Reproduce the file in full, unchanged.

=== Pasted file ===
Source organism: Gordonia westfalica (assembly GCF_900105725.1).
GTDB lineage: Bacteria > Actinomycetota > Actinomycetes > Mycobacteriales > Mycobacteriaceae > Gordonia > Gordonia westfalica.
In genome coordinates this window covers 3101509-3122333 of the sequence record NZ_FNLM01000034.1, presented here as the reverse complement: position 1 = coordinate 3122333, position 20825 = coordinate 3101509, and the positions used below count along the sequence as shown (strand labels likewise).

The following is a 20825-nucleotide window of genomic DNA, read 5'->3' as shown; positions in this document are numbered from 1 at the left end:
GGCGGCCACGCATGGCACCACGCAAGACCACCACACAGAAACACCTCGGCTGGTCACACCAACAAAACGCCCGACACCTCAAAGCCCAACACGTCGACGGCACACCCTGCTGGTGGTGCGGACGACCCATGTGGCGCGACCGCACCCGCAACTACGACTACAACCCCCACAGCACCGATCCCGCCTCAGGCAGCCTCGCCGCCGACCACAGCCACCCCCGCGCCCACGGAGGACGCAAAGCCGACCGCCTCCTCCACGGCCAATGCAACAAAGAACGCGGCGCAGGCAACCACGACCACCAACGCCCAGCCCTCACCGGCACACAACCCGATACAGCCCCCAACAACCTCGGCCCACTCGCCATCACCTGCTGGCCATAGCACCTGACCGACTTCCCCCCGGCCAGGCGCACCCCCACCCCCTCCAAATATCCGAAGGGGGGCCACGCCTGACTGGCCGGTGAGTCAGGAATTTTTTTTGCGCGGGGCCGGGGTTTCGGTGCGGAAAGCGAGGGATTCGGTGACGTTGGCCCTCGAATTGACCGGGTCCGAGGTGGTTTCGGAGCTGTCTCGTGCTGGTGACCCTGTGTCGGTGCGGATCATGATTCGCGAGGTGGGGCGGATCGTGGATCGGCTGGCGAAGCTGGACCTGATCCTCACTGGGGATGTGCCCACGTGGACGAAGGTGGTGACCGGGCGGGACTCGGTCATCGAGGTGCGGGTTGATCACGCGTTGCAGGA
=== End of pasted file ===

Source organism: Gordonia westfalica (assembly GCF_900105725.1).
GTDB lineage: Bacteria > Actinomycetota > Actinomycetes > Mycobacteriales > Mycobacteriaceae > Gordonia > Gordonia westfalica.
In genome coordinates this window covers 3101509-3122333 of the sequence record NZ_FNLM01000034.1, presented here as the reverse complement: position 1 = coordinate 3122333, position 20825 = coordinate 3101509, and the positions used below count along the sequence as shown (strand labels likewise).

The following is a 20825-nucleotide window of genomic DNA, read 5'->3' as shown; positions in this document are numbered from 1 at the left end:
GGCGGCCACGCATGGCACCACGCAAGACCACCACACAGAAACACCTCGGCTGGTCACACCAACAAAACGCCCGACACCTCAAAGCCCAACACGTCGACGGCACACCCTGCTGGTGGTGCGGACGACCCATGTGGCGCGACCGCACCCGCAACTACGACTACAACCCCCACAGCACCGATCCCGCCTCAGGCAGCCTCGCCGCCGACCACAGCCACCCCCGCGCCCACGGAGGACGCAAAGCCGACCGCCTCCTCCACGGCCAATGCAACAAAGAACGCGGCGCAGGCAACCACGACCACCAACGCCCAGCCCTCACCGGCACACAACCCGATACAGCCCCCAACAACCTCGGCCCACTCGCCATCACCTGCTGGCCATAGCACCTGACCGACTTCCCCCCGGCCAGGCGCACCCCCACCCCCTCCAAATATCCGAAGGGGGGCCACGCCTGACTGGCCGGTGAGTCAGGAATTTTTTTTGCGCGGGGCCGGGGTTTCGGTGCGGAAAGCGAGGGATTCGGTGACGTTGGCCCTCGAATTGACCGGGTCCGAGGTGGTTTCGGAGCTGTCTCGTGCTGGTGACCCTGTGTCGGTGCGGATCATGATTCGCGAGGTGGGGCGGATCGTGGATCGGCTGGCGAAGCTGGACCTGATCCTCACTGGGGATGTGCCCACGTGGACGAAGGTGGTGACCGGGCGGGACTCGGTCATCGAGGTGCGGGTTGATCACGCGTTGCAGGA